History. Part 1. Marie Foster Home
In the nineteen sixties adults seriously disabled by neurological conditions such as multiple sclerosis (MS) were frequently placed in geriatric wards of hospitals, often until they passed away. A group of volunteers decided that this was no way to treat these patients, and they raised money to fund the construction of a purpose built Home to cater for local people living with MS and other neurological conditions. The group was led by Eric Foster whose wife, Marie, had MS. Marie was one of the first residents, and the Home was named after her. The land in Wood Street, Barnet, was donated by the then Barnet General Hospital.
The Marie Foster Home was completed and opened in 1973. It provided a unique (in the UK) model of care for people with these conditions. A typical user often had the most severe form of MS, was wheelchair-bound, possibly quadriplegic, had difficulty dressing, eating and generally coping with things most healthy people take for granted. The 28 beds provided for long term care residents and patients staying for respite care or for rehabilitation. There was a mixture of single, two, four and six bedded rooms. The Home also provided day care and offered all its users occupational and physiotherapy, aromatherapy, activities, outings and sometimes was simply a place to meet friends.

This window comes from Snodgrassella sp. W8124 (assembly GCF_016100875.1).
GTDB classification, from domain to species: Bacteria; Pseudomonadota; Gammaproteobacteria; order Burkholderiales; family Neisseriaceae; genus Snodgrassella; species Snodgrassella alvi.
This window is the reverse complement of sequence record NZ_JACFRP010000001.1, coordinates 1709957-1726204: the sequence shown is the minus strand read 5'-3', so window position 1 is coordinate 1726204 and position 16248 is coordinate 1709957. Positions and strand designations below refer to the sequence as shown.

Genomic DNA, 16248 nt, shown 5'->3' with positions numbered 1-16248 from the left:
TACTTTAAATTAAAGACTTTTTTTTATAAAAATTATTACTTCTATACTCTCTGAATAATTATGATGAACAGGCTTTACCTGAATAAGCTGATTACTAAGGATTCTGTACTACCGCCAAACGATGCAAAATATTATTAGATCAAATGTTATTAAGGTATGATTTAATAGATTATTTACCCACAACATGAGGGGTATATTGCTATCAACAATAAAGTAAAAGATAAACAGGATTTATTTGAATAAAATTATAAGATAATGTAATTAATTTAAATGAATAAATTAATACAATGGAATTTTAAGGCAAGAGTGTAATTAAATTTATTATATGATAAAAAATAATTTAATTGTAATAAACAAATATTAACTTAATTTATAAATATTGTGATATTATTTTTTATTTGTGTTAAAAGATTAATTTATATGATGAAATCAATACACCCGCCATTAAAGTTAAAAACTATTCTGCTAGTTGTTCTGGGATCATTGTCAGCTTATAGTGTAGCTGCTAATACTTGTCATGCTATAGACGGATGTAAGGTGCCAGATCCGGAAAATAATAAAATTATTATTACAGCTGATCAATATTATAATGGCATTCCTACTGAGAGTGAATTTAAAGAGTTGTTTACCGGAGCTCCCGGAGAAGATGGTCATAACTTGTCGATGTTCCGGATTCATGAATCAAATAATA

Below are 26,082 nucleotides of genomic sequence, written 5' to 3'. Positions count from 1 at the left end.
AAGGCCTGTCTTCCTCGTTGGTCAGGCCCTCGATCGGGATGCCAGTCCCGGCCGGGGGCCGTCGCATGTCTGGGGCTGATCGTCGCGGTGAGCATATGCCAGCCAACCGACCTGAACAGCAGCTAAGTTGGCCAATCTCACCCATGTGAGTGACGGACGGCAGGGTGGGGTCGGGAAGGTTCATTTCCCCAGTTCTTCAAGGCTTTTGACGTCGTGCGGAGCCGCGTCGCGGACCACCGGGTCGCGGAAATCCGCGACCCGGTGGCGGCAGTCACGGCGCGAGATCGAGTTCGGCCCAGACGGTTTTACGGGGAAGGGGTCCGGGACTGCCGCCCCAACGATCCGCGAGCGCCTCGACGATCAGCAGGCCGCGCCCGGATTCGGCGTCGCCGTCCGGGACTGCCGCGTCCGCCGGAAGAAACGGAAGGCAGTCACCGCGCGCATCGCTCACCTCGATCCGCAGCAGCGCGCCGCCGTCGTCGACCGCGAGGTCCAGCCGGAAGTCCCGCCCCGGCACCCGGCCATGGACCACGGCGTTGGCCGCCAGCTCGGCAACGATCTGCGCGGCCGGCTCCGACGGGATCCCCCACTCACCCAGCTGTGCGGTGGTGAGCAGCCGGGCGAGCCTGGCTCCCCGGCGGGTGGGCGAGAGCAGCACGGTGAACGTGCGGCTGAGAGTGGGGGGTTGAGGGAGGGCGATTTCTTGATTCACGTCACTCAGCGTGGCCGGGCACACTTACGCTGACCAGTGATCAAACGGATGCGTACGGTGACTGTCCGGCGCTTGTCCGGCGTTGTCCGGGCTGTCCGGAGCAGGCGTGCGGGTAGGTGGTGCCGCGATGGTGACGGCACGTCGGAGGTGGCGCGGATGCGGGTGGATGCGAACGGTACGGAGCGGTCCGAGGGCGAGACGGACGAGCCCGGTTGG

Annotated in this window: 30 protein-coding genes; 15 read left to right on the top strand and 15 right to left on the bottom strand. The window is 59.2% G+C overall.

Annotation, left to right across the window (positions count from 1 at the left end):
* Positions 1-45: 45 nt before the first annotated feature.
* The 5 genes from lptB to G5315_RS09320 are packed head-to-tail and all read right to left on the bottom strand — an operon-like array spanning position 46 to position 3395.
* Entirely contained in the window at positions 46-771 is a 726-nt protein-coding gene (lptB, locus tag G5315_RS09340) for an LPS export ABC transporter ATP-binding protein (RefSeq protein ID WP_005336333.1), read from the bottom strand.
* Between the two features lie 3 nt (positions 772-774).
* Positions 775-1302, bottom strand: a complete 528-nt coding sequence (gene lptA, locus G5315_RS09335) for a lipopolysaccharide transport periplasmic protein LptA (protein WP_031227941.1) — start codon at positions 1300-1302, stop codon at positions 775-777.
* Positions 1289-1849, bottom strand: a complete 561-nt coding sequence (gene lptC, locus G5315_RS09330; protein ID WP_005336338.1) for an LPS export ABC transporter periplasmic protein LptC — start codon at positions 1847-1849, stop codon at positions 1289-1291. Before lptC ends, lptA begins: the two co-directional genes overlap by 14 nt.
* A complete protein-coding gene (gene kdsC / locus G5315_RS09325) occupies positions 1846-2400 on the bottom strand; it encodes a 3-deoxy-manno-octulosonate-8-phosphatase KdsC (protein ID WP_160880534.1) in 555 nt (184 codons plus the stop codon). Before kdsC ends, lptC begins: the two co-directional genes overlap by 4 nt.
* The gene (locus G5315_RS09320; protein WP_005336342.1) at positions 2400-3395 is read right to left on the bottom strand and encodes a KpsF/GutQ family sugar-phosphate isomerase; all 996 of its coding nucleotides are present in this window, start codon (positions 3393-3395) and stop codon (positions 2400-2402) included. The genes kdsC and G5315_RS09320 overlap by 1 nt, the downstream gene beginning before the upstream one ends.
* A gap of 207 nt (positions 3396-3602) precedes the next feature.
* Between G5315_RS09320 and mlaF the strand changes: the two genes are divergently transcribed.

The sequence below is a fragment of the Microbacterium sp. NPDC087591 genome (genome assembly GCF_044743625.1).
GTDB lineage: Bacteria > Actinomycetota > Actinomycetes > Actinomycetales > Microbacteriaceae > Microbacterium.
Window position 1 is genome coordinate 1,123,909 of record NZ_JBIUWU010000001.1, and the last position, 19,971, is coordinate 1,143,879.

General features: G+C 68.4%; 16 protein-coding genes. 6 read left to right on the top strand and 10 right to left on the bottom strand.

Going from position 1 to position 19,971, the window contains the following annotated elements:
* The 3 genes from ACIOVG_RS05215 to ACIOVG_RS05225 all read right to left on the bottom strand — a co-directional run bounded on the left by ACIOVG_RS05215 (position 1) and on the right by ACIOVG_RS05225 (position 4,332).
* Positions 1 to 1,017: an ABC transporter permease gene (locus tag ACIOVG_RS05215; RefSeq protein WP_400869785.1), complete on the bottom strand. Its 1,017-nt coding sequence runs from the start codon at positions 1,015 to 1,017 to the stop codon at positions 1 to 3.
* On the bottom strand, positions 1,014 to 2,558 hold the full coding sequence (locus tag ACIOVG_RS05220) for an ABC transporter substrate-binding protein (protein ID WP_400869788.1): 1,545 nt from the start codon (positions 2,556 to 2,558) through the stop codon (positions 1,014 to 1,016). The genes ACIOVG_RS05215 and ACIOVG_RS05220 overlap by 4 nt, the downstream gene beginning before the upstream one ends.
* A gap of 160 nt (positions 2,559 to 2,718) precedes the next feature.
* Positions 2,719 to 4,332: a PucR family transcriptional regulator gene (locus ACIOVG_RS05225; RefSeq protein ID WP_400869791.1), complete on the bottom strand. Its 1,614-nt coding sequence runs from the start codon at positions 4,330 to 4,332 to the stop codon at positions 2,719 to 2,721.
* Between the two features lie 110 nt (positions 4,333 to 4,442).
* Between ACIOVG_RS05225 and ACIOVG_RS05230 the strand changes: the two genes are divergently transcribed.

The operation of the Home was funded by Barnet Primary Care Trust, but there has always been a need for equipment and facilities not funded directly by the health service. From the start there was an active League of Friends which was closely associated with the Barnet Branch of the Multiple Sclerosis Society. The League’s many volunteers worked hard to raise the funds needed. Fund raising events were often held in the Home’s large dining area. These events were designed for all participants to have fun and to contribute to the well-being of residents. They also helped to develop a sense of community with family and friends and provided an equally important function of enabling residents to feel part of a wider community.
The International evenings were a great success and gave everyone a flavour of Irish, Scottish, Italian, Greek, Welsh and English culture. Barn dances, race nights, barbeques, quiz and bingo evenings, as well as an annual fete every summer gave residents and carers events to look forward to and a chance to meet with old friends.
Among many other things, funds were raised for the following:-
- Improving the garden facilities including revamping a patio area with the installation of a remotely controlled awning, a water feature, planters, and durable tables and chairs contributing to an inviting environment in which to sit or meet with visitors.
- A sensory room was established providing a relaxing place for reflexology treatments (which were subsidised through fund-raising).
- A rehab kitchen was was established so that patients getting ready for discharge could practice cookery and ensure that they were able to cater for themselves.
The League of Friends also provided regular daytime social activities for the patients, such as bingo, quizes and crossword puzzle sessions.
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